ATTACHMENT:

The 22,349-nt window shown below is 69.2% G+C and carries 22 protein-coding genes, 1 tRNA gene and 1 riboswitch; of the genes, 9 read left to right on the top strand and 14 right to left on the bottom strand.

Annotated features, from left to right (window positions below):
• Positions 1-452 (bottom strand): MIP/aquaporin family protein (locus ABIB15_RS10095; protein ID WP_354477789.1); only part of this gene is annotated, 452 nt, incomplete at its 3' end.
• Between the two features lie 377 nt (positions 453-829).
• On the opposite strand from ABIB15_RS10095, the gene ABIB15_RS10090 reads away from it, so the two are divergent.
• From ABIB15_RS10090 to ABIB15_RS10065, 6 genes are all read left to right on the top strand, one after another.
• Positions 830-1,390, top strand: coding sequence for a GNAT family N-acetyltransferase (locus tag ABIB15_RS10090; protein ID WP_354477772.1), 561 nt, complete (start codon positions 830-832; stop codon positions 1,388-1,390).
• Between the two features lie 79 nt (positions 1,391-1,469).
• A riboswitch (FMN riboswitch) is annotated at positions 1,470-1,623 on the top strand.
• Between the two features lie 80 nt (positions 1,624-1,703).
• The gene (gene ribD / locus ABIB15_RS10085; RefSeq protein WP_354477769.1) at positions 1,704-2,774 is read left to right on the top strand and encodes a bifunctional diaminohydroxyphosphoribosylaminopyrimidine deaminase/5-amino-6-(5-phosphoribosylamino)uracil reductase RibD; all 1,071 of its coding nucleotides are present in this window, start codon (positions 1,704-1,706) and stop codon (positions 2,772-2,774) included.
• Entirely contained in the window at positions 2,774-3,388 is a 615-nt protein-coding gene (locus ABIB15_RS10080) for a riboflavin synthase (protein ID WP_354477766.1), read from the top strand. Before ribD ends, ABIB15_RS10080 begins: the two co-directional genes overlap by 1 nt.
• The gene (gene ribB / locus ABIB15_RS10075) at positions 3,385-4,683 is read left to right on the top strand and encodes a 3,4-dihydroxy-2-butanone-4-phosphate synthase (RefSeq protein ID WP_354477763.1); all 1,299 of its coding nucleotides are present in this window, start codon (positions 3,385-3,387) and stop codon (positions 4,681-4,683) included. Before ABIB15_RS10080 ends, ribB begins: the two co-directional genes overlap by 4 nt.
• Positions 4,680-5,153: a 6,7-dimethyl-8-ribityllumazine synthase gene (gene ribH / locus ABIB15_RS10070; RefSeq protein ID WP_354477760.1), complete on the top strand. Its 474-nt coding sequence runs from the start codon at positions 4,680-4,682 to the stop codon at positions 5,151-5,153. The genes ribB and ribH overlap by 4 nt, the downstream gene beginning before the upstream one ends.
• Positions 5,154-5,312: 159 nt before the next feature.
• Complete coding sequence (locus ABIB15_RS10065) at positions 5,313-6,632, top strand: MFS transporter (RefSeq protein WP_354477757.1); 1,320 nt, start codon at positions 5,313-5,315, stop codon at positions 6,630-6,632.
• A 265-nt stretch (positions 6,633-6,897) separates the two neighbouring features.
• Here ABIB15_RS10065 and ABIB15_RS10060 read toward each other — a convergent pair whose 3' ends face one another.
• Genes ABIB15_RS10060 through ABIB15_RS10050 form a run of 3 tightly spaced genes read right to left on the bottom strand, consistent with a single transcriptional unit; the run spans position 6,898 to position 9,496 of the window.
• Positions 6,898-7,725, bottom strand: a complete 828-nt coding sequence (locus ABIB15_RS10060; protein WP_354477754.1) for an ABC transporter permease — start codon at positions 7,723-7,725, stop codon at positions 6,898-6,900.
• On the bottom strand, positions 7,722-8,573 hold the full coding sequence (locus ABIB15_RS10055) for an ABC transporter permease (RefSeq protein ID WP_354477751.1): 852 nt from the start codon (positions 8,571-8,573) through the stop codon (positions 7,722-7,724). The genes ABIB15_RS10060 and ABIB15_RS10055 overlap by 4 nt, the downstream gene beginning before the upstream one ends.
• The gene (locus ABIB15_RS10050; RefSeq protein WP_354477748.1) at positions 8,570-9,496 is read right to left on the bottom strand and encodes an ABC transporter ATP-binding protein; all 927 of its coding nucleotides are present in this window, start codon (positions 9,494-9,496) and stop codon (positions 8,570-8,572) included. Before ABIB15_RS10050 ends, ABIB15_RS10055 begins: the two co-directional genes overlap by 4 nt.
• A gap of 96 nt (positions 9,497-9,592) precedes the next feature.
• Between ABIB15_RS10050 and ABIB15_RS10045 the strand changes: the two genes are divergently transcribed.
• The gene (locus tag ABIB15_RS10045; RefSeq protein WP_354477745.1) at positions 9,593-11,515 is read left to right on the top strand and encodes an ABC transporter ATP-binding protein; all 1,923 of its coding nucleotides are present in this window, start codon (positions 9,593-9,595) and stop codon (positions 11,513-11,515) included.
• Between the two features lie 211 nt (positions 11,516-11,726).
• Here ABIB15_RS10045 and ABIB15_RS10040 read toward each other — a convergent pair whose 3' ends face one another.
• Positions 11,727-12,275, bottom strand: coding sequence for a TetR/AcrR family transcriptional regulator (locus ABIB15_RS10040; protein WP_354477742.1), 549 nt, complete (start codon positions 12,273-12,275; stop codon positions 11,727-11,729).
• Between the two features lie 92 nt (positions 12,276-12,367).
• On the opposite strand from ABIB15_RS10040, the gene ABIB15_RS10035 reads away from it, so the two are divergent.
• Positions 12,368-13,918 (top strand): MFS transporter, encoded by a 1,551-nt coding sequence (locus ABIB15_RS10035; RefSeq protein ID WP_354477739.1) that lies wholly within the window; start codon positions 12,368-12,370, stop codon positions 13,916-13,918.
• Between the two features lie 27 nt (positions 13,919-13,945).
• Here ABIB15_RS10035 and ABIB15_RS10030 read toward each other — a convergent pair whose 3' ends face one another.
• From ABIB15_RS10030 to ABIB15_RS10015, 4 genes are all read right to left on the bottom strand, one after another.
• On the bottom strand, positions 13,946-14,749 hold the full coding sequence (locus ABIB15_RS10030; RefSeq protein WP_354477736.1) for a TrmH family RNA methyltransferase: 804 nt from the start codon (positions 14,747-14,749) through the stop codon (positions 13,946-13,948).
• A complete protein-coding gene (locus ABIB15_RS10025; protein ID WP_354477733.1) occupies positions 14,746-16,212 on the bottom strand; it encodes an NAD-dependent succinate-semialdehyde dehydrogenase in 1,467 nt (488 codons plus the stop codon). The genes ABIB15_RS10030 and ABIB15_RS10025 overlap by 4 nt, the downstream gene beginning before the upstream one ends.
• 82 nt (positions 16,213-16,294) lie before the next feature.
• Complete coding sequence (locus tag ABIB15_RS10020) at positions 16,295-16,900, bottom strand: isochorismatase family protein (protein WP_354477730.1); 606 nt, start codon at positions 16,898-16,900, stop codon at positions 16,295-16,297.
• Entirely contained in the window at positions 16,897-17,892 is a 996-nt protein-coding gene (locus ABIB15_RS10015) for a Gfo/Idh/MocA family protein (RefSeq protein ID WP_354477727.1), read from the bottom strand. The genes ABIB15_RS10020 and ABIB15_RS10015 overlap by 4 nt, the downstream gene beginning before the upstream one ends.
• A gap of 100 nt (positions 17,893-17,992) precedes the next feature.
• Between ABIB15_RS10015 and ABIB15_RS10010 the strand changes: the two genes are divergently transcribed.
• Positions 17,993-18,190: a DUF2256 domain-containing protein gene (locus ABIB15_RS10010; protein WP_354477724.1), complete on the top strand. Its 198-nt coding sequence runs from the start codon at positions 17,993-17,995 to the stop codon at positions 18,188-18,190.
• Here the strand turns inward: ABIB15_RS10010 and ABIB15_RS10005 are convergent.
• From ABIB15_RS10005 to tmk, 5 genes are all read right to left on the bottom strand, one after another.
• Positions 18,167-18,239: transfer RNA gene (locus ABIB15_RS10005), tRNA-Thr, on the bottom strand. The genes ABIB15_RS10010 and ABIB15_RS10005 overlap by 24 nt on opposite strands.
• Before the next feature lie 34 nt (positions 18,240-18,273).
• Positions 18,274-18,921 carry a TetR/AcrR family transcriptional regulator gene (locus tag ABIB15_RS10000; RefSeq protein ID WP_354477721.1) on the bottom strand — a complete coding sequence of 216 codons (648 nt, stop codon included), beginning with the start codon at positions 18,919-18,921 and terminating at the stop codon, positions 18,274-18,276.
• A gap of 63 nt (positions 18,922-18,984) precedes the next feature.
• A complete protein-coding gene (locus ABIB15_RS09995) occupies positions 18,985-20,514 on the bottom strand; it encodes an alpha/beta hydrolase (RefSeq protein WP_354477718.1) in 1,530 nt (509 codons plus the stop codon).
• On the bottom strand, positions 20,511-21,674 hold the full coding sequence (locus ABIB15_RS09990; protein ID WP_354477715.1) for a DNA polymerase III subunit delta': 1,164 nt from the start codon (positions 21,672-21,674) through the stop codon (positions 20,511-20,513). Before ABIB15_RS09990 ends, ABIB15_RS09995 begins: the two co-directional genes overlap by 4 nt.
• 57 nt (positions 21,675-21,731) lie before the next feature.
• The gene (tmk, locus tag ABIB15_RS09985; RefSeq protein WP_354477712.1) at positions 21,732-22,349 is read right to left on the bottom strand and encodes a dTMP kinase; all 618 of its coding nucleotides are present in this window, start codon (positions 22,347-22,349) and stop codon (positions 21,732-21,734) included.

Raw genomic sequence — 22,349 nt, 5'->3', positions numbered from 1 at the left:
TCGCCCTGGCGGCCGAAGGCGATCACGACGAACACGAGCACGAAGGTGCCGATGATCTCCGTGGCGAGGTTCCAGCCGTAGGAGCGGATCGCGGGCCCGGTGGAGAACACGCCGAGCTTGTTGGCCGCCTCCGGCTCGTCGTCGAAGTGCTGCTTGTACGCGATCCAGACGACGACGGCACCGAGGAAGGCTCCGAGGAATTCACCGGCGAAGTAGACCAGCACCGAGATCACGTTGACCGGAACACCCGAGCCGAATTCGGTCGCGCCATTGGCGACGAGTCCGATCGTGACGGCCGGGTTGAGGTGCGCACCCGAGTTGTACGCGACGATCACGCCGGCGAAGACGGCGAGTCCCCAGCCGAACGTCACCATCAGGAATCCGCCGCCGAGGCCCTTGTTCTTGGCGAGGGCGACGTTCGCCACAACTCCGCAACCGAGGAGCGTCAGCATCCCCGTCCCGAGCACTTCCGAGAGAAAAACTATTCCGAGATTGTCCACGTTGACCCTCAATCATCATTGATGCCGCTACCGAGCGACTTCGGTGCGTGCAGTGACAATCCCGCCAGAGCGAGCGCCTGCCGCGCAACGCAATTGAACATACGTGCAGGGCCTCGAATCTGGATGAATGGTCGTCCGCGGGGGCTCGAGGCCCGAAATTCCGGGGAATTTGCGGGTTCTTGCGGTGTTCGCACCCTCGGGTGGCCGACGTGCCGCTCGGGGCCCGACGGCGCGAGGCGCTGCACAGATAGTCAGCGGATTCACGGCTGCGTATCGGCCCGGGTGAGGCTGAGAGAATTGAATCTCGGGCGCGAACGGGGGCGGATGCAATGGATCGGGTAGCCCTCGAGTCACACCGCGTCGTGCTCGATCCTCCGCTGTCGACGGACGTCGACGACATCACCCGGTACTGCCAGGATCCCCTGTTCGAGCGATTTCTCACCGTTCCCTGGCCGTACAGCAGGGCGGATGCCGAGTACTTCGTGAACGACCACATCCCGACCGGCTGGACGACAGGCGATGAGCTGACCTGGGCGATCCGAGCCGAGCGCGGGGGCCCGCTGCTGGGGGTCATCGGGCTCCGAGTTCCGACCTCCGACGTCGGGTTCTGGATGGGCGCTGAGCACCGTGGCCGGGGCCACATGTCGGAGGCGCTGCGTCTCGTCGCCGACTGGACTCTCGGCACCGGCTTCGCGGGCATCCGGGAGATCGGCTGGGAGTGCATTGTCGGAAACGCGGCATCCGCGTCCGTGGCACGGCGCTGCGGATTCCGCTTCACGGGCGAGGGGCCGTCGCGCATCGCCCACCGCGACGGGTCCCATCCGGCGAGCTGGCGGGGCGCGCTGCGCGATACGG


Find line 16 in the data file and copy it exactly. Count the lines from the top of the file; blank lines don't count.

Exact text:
• Complete coding sequence (locus ABIB15_RS10065) at positions 5,313-6,632, top strand: MFS transporter (RefSeq protein WP_354477757.1); 1,320 nt, start codon at positions 5,313-5,315, stop codon at positions 6,630-6,632.